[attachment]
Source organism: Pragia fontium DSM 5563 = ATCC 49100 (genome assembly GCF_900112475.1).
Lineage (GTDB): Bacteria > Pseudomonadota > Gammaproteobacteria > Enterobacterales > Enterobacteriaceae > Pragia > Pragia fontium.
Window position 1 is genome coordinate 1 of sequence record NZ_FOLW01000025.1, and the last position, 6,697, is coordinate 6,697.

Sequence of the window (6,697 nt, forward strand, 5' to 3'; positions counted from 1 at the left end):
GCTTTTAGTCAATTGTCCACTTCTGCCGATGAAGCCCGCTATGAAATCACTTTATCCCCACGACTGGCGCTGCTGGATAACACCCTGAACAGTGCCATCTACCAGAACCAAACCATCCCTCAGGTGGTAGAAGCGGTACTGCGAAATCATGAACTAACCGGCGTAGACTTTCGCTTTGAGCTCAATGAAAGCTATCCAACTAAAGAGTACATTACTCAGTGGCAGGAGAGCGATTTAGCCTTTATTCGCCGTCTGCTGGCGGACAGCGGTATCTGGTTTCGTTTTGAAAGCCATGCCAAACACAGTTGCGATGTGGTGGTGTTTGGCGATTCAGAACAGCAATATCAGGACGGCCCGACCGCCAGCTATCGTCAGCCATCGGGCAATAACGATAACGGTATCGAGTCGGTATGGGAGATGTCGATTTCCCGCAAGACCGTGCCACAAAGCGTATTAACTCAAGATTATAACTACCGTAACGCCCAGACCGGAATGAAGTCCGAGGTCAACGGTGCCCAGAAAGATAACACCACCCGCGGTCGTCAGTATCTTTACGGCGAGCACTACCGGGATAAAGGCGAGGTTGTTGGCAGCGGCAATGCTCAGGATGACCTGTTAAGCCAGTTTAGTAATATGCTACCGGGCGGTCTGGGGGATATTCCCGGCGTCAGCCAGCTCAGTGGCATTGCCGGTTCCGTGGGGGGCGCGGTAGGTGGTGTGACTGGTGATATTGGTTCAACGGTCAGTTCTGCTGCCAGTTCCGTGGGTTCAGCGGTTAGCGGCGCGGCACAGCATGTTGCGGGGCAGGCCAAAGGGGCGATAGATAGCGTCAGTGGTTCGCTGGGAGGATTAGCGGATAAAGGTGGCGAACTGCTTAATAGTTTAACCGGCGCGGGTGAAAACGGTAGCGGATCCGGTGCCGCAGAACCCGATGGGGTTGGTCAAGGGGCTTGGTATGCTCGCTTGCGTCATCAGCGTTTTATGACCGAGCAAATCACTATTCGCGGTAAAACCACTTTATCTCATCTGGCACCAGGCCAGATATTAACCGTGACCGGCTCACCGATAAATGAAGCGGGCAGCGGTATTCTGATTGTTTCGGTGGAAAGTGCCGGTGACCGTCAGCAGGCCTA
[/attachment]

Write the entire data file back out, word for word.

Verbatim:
Source organism: Pragia fontium DSM 5563 = ATCC 49100 (genome assembly GCF_900112475.1).
Lineage (GTDB): Bacteria > Pseudomonadota > Gammaproteobacteria > Enterobacterales > Enterobacteriaceae > Pragia > Pragia fontium.
Window position 1 is genome coordinate 1 of sequence record NZ_FOLW01000025.1, and the last position, 6,697, is coordinate 6,697.

Sequence of the window (6,697 nt, forward strand, 5' to 3'; positions counted from 1 at the left end):
GCTTTTAGTCAATTGTCCACTTCTGCCGATGAAGCCCGCTATGAAATCACTTTATCCCCACGACTGGCGCTGCTGGATAACACCCTGAACAGTGCCATCTACCAGAACCAAACCATCCCTCAGGTGGTAGAAGCGGTACTGCGAAATCATGAACTAACCGGCGTAGACTTTCGCTTTGAGCTCAATGAAAGCTATCCAACTAAAGAGTACATTACTCAGTGGCAGGAGAGCGATTTAGCCTTTATTCGCCGTCTGCTGGCGGACAGCGGTATCTGGTTTCGTTTTGAAAGCCATGCCAAACACAGTTGCGATGTGGTGGTGTTTGGCGATTCAGAACAGCAATATCAGGACGGCCCGACCGCCAGCTATCGTCAGCCATCGGGCAATAACGATAACGGTATCGAGTCGGTATGGGAGATGTCGATTTCCCGCAAGACCGTGCCACAAAGCGTATTAACTCAAGATTATAACTACCGTAACGCCCAGACCGGAATGAAGTCCGAGGTCAACGGTGCCCAGAAAGATAACACCACCCGCGGTCGTCAGTATCTTTACGGCGAGCACTACCGGGATAAAGGCGAGGTTGTTGGCAGCGGCAATGCTCAGGATGACCTGTTAAGCCAGTTTAGTAATATGCTACCGGGCGGTCTGGGGGATATTCCCGGCGTCAGCCAGCTCAGTGGCATTGCCGGTTCCGTGGGGGGCGCGGTAGGTGGTGTGACTGGTGATATTGGTTCAACGGTCAGTTCTGCTGCCAGTTCCGTGGGTTCAGCGGTTAGCGGCGCGGCACAGCATGTTGCGGGGCAGGCCAAAGGGGCGATAGATAGCGTCAGTGGTTCGCTGGGAGGATTAGCGGATAAAGGTGGCGAACTGCTTAATAGTTTAACCGGCGCGGGTGAAAACGGTAGCGGATCCGGTGCCGCAGAACCCGATGGGGTTGGTCAAGGGGCTTGGTATGCTCGCTTGCGTCATCAGCGTTTTATGACCGAGCAAATCACTATTCGCGGTAAAACCACTTTATCTCATCTGGCACCAGGCCAGATATTAACCGTGACCGGCTCACCGATAAATGAAGCGGGCAGCGGTATTCTGATTGTTTCGGTGGAAAGTGCCGGTGACCGTCAGCAGGCCTA